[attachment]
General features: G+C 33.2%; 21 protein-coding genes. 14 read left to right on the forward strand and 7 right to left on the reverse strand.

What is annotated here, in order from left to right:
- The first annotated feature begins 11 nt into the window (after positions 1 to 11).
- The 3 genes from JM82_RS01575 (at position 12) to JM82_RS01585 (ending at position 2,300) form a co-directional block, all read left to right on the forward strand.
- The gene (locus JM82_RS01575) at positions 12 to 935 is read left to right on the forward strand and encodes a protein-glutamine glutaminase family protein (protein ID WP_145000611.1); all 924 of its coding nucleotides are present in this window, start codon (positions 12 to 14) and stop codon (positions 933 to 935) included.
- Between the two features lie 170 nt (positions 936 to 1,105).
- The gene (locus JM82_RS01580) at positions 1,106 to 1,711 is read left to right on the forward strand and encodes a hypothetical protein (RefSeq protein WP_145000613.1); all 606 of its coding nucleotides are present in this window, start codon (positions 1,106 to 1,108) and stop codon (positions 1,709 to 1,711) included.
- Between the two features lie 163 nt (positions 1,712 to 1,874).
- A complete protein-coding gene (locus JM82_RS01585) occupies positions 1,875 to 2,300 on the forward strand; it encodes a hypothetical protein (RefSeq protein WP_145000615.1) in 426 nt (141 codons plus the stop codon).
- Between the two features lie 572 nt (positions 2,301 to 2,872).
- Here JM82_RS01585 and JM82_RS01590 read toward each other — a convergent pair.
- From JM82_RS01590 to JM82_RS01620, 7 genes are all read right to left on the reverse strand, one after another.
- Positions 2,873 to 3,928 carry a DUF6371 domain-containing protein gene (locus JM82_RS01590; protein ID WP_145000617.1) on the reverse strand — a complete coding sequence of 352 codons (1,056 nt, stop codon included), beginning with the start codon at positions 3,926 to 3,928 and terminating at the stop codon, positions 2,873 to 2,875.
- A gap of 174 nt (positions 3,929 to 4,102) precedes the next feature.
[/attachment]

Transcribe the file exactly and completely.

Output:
General features: G+C 33.2%; 21 protein-coding genes. 14 read left to right on the forward strand and 7 right to left on the reverse strand.

What is annotated here, in order from left to right:
- The first annotated feature begins 11 nt into the window (after positions 1 to 11).
- The 3 genes from JM82_RS01575 (at position 12) to JM82_RS01585 (ending at position 2,300) form a co-directional block, all read left to right on the forward strand.
- The gene (locus JM82_RS01575) at positions 12 to 935 is read left to right on the forward strand and encodes a protein-glutamine glutaminase family protein (protein ID WP_145000611.1); all 924 of its coding nucleotides are present in this window, start codon (positions 12 to 14) and stop codon (positions 933 to 935) included.
- Between the two features lie 170 nt (positions 936 to 1,105).
- The gene (locus JM82_RS01580) at positions 1,106 to 1,711 is read left to right on the forward strand and encodes a hypothetical protein (RefSeq protein WP_145000613.1); all 606 of its coding nucleotides are present in this window, start codon (positions 1,106 to 1,108) and stop codon (positions 1,709 to 1,711) included.
- Between the two features lie 163 nt (positions 1,712 to 1,874).
- A complete protein-coding gene (locus JM82_RS01585) occupies positions 1,875 to 2,300 on the forward strand; it encodes a hypothetical protein (RefSeq protein WP_145000615.1) in 426 nt (141 codons plus the stop codon).
- Between the two features lie 572 nt (positions 2,301 to 2,872).
- Here JM82_RS01585 and JM82_RS01590 read toward each other — a convergent pair.
- From JM82_RS01590 to JM82_RS01620, 7 genes are all read right to left on the reverse strand, one after another.
- Positions 2,873 to 3,928 carry a DUF6371 domain-containing protein gene (locus JM82_RS01590; protein ID WP_145000617.1) on the reverse strand — a complete coding sequence of 352 codons (1,056 nt, stop codon included), beginning with the start codon at positions 3,926 to 3,928 and terminating at the stop codon, positions 2,873 to 2,875.
- A gap of 174 nt (positions 3,929 to 4,102) precedes the next feature.